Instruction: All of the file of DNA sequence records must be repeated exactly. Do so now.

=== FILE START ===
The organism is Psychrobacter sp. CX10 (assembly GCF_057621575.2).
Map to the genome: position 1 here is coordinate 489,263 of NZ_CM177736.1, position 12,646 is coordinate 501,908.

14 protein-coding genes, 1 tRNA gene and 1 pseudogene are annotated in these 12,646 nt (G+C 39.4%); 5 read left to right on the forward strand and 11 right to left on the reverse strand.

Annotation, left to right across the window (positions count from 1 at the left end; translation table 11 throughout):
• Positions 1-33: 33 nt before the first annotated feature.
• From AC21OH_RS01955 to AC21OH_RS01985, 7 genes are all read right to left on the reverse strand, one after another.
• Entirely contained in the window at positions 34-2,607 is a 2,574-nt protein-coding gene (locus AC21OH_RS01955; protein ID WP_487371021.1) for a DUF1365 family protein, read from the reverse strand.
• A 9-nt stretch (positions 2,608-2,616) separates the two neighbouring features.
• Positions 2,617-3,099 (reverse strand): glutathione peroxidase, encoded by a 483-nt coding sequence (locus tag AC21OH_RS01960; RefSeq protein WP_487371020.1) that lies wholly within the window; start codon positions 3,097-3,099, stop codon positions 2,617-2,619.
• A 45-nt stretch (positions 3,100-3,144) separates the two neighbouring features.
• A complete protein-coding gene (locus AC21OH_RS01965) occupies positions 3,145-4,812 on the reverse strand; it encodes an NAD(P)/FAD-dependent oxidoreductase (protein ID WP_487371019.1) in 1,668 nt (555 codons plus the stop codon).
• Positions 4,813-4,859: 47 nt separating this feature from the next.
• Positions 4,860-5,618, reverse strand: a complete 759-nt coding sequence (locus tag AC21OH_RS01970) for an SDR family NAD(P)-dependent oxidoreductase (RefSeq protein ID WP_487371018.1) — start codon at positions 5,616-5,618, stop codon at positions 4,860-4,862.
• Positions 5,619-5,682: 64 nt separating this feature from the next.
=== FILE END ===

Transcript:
The organism is Psychrobacter sp. CX10 (assembly GCF_057621575.2).
Map to the genome: position 1 here is coordinate 489,263 of NZ_CM177736.1, position 12,646 is coordinate 501,908.

14 protein-coding genes, 1 tRNA gene and 1 pseudogene are annotated in these 12,646 nt (G+C 39.4%); 5 read left to right on the forward strand and 11 right to left on the reverse strand.

Annotation, left to right across the window (positions count from 1 at the left end; translation table 11 throughout):
• Positions 1-33: 33 nt before the first annotated feature.
• From AC21OH_RS01955 to AC21OH_RS01985, 7 genes are all read right to left on the reverse strand, one after another.
• Entirely contained in the window at positions 34-2,607 is a 2,574-nt protein-coding gene (locus AC21OH_RS01955; protein ID WP_487371021.1) for a DUF1365 family protein, read from the reverse strand.
• A 9-nt stretch (positions 2,608-2,616) separates the two neighbouring features.
• Positions 2,617-3,099 (reverse strand): glutathione peroxidase, encoded by a 483-nt coding sequence (locus tag AC21OH_RS01960; RefSeq protein WP_487371020.1) that lies wholly within the window; start codon positions 3,097-3,099, stop codon positions 2,617-2,619.
• A 45-nt stretch (positions 3,100-3,144) separates the two neighbouring features.
• A complete protein-coding gene (locus AC21OH_RS01965) occupies positions 3,145-4,812 on the reverse strand; it encodes an NAD(P)/FAD-dependent oxidoreductase (protein ID WP_487371019.1) in 1,668 nt (555 codons plus the stop codon).
• Positions 4,813-4,859: 47 nt separating this feature from the next.
• Positions 4,860-5,618, reverse strand: a complete 759-nt coding sequence (locus tag AC21OH_RS01970) for an SDR family NAD(P)-dependent oxidoreductase (RefSeq protein ID WP_487371018.1) — start codon at positions 5,616-5,618, stop codon at positions 4,860-4,862.
• Positions 5,619-5,682: 64 nt separating this feature from the next.